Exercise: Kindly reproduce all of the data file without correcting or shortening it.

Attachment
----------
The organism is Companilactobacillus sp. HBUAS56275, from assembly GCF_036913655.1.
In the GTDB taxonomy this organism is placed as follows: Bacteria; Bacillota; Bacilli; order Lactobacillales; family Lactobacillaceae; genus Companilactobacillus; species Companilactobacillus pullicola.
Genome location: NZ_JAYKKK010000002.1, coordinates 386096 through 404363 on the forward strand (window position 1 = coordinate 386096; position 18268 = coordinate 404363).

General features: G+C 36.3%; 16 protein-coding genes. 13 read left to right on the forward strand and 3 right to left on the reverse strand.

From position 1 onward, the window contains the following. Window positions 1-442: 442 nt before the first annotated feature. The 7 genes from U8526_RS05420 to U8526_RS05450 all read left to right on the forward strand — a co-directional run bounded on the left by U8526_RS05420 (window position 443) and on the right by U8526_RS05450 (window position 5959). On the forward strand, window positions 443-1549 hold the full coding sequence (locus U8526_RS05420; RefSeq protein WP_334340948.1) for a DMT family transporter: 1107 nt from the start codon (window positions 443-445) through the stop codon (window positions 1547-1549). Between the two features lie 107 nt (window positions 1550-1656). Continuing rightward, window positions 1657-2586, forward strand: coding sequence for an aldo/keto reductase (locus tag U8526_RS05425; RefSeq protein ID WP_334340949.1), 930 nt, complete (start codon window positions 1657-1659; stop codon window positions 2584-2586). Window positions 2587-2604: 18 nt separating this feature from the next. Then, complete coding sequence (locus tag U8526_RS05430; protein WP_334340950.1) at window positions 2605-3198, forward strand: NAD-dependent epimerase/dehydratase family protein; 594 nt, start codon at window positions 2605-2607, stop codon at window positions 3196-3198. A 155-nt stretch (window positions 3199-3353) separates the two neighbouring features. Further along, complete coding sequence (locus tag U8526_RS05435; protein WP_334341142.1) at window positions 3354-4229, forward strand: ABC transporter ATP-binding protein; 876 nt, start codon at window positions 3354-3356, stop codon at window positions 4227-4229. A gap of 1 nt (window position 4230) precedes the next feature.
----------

The organism is Companilactobacillus sp. HBUAS56275, from assembly GCF_036913655.1.
In the GTDB taxonomy this organism is placed as follows: Bacteria; Bacillota; Bacilli; order Lactobacillales; family Lactobacillaceae; genus Companilactobacillus; species Companilactobacillus pullicola.
Genome location: NZ_JAYKKK010000002.1, coordinates 386096 through 404363 on the forward strand (window position 1 = coordinate 386096; position 18268 = coordinate 404363).

General features: G+C 36.3%; 16 protein-coding genes. 13 read left to right on the forward strand and 3 right to left on the reverse strand.

From position 1 onward, the window contains the following. Window positions 1-442: 442 nt before the first annotated feature. The 7 genes from U8526_RS05420 to U8526_RS05450 all read left to right on the forward strand — a co-directional run bounded on the left by U8526_RS05420 (window position 443) and on the right by U8526_RS05450 (window position 5959). On the forward strand, window positions 443-1549 hold the full coding sequence (locus U8526_RS05420; RefSeq protein WP_334340948.1) for a DMT family transporter: 1107 nt from the start codon (window positions 443-445) through the stop codon (window positions 1547-1549). Between the two features lie 107 nt (window positions 1550-1656). Continuing rightward, window positions 1657-2586, forward strand: coding sequence for an aldo/keto reductase (locus tag U8526_RS05425; RefSeq protein ID WP_334340949.1), 930 nt, complete (start codon window positions 1657-1659; stop codon window positions 2584-2586). Window positions 2587-2604: 18 nt separating this feature from the next. Then, complete coding sequence (locus tag U8526_RS05430; protein WP_334340950.1) at window positions 2605-3198, forward strand: NAD-dependent epimerase/dehydratase family protein; 594 nt, start codon at window positions 2605-2607, stop codon at window positions 3196-3198. A 155-nt stretch (window positions 3199-3353) separates the two neighbouring features. Further along, complete coding sequence (locus tag U8526_RS05435; protein WP_334341142.1) at window positions 3354-4229, forward strand: ABC transporter ATP-binding protein; 876 nt, start codon at window positions 3354-3356, stop codon at window positions 4227-4229. A gap of 1 nt (window position 4230) precedes the next feature.